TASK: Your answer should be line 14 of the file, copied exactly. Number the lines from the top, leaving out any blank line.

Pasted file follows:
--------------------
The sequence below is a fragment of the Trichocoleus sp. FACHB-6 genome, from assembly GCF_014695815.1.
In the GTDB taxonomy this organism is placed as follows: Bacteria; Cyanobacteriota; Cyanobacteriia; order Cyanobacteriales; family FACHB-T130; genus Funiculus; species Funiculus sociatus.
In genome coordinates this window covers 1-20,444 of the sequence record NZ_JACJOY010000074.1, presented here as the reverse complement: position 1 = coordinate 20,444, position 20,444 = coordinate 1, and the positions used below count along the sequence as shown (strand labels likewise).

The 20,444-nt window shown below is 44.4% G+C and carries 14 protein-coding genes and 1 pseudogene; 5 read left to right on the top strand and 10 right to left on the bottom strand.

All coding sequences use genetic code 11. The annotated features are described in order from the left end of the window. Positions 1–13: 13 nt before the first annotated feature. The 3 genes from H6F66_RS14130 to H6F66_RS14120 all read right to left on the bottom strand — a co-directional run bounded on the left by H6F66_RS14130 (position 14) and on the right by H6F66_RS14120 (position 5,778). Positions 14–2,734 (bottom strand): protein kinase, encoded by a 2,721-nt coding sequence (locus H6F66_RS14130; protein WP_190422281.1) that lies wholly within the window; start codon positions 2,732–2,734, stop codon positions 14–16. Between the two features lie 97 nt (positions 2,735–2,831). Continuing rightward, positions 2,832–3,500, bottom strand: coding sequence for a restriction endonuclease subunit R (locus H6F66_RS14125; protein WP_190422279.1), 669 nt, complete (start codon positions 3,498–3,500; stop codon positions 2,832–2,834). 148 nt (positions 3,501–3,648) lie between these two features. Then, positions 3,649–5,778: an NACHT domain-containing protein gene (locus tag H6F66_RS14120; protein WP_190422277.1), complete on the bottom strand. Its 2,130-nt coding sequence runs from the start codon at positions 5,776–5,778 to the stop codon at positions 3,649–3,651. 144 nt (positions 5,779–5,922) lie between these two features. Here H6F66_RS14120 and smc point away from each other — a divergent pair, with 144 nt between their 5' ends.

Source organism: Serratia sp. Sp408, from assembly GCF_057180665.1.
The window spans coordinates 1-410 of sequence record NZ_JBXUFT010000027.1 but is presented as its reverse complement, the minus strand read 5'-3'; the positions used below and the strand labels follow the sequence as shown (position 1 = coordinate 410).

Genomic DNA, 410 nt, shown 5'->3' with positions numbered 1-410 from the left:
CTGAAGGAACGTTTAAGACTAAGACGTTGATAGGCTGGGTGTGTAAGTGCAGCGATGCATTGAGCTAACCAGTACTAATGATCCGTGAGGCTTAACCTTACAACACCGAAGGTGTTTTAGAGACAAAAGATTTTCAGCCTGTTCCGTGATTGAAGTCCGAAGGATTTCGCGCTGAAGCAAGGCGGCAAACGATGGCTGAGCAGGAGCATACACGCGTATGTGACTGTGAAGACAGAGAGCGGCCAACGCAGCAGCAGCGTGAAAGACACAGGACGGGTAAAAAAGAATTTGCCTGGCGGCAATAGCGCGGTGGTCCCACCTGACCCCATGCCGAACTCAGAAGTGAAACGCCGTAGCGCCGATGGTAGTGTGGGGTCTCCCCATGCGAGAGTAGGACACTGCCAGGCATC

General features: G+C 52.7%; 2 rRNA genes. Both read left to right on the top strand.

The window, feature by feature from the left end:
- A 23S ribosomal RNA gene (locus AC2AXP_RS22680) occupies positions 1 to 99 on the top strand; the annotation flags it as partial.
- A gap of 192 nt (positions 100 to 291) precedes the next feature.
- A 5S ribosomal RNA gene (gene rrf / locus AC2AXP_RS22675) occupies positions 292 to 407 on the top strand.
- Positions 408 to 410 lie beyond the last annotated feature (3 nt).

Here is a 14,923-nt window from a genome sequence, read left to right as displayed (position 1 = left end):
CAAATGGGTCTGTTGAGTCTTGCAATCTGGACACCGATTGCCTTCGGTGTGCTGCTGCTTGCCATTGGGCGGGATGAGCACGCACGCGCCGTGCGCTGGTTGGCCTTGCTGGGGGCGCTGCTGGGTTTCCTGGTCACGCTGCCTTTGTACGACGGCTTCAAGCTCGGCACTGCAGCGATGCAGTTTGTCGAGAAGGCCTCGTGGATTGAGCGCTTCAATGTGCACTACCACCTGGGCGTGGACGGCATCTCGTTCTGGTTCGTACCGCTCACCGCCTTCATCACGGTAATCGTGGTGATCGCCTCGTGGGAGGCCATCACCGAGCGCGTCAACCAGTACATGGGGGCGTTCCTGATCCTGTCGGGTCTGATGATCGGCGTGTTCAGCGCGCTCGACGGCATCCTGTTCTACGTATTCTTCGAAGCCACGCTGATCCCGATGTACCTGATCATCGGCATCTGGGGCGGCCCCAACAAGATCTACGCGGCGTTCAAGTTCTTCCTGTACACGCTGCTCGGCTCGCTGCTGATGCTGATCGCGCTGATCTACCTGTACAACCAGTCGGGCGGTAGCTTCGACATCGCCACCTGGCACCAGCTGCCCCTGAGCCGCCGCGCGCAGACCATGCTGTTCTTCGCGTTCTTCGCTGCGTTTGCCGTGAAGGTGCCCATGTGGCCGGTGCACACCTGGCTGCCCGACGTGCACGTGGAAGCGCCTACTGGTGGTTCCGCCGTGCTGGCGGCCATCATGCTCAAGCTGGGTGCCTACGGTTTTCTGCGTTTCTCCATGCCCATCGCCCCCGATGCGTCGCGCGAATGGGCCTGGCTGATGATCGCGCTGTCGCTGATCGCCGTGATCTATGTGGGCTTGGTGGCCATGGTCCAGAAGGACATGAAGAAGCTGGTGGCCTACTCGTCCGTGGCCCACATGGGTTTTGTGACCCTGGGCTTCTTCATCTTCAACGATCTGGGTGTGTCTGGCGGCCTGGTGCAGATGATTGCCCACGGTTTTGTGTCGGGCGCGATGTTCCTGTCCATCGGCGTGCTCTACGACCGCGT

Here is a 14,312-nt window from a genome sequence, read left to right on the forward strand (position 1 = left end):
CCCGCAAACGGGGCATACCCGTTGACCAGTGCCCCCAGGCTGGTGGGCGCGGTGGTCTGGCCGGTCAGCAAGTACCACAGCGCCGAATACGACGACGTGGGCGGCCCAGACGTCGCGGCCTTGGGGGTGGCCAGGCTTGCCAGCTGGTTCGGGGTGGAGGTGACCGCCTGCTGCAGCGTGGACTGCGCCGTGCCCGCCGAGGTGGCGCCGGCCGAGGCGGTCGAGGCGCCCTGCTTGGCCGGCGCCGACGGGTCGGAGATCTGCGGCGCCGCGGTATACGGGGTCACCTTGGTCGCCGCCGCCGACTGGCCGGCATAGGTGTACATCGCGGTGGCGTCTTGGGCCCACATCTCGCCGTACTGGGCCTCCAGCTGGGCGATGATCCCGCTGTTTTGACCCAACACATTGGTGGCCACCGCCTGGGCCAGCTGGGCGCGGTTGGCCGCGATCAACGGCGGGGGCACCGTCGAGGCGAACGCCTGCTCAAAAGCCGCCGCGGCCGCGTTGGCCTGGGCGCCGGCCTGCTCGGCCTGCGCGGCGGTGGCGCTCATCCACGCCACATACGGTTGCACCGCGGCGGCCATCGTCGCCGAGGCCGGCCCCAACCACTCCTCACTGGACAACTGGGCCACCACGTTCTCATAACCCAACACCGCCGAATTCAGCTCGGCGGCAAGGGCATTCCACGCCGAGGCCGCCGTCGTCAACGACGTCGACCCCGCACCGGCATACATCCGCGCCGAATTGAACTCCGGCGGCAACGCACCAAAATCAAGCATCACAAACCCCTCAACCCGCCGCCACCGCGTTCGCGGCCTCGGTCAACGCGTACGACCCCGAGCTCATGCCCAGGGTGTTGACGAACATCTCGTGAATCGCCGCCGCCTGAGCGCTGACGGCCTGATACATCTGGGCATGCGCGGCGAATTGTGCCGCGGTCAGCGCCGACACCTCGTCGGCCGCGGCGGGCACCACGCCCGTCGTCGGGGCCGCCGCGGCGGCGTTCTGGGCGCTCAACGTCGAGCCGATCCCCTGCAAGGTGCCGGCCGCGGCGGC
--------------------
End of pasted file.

- A 5S ribosomal RNA gene (gene rrf / locus AC2AXP_RS22675) occupies positions 292 to 407 on the top strand.